Community post originally published on Second State’s blog by Sam Liu, Second State Engineer, CNCF’s WasmEdge Maintainer and Miley Fu, CNCF Ambassador, DevRel at WasmEdge

This is a talk at the track “The Programming Languages Shaping the Future of Software Development” at QCon 2023 Beijing on Sept 6th, 2023. The session aims to address the challenges faced by the current mainstream Python and Docker approach in building infrastructure for large language model(LLM) applications. It introduced the audience to the advantages of the Rust + WebAssembly approach, emphasizing its potential in addressing the performance, security, and efficiency concerns associated with the traditional approach.

Throughout the session, Sam shared insights from practical projects, showcasing the real-world applications of Rust and WebAssembly in constructing robust AI infrastructures. The talk was enriched with references, code snippets, and visual aids to provide a comprehensive understanding of the topic.


In the ever-evolving world of technology, the application driven by large language models, commonly referred to as “LLM application”, has become a driving force behind technological innovations across various industries. As such applications gain traction, the massive influx of user demands poses new challenges in terms of performance, security, and reliability of the underlying infrastructure.

Python and Docker have long been the mainstream choice for building machine learning applications. However, when it comes to building infrastructure for Large Language Model (LLM) applications, some of the drawbacks of this combination become more serious, such as Python’s performance issues and Docker’s cold start problems. In this talk, we will focus on the main scenario of building infrastructure for LLM ecosystems, and take a closer look at the problems with the Python and Docker combination, and more importantly, why Rust + WebAssembly (WASM) is superior to Python + Docker. Finally, we will demonstrate how to build a Code Review Bot on the [1] platform.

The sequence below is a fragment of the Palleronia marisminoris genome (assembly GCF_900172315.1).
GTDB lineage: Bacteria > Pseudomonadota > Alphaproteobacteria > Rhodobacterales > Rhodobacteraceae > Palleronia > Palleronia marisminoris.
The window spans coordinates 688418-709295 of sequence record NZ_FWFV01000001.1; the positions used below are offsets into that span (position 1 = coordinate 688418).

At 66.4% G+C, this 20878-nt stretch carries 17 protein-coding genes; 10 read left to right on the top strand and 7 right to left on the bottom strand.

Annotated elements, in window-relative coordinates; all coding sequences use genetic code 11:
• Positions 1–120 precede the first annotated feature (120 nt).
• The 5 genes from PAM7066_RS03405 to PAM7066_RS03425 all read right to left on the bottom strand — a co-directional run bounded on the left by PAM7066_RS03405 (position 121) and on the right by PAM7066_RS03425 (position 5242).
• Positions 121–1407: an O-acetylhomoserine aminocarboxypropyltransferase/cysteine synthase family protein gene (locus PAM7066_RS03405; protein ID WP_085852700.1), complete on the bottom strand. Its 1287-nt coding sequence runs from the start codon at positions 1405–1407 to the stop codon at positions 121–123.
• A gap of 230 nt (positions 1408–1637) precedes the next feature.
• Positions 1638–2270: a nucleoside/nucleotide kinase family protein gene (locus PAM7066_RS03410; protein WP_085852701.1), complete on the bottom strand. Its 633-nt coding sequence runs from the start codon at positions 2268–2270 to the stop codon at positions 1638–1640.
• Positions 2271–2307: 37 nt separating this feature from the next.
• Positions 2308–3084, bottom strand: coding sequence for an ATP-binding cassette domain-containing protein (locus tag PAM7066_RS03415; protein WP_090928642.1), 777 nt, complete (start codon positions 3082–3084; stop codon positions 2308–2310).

The Current Landscape: Python + Docker Approach

In the field of machine learning, Python is almost the king, mainly due to the following three characteristics:

As one of the most popular container management tools today, Docker containers provide great convenience for application deployment:

For the development and deployment of traditional machine learning applications, the Python + Docker mode has demonstrated its advantages. In the construction of infrastructure for LLM ecosystems, however, it faces challenges.

Challenges with Python + Docker

Things often have two sides. The advantages of Python and Docker also naturally bring some shortcomings. However, in the process of building infrastructure for LLM ecosystems, these shortcomings become more prominent and become key obstacles. Let us see the issues Python has first.

Disadvantages of Python

Speedups from performance engineering a program that multiplies two 4096-by-4096 matrices
Fig.1 Speedups from performance engineering a program that multiplies two 4096-by-4096 matrices.

Mixed programming: Python + C/C++/Rust

To improve the performance issues of the Python language itself, a common approach is to use Python as a front-end language responsible for interacting with users, while selecting a high-performance programming language such as C/C++/Rust as a back-end language to handle heavy computing tasks. Many well-known libraries in the Python ecosystem use this approach to meet the demand for high-performance computing, such as Numpy. However, this mixed programming approach inevitably requires additional tools (or libraries) as a bridge to “connect” the two different programming languages. Consequently, this process can introduce new problems.

C++ and Python

Limitations of Docker Containers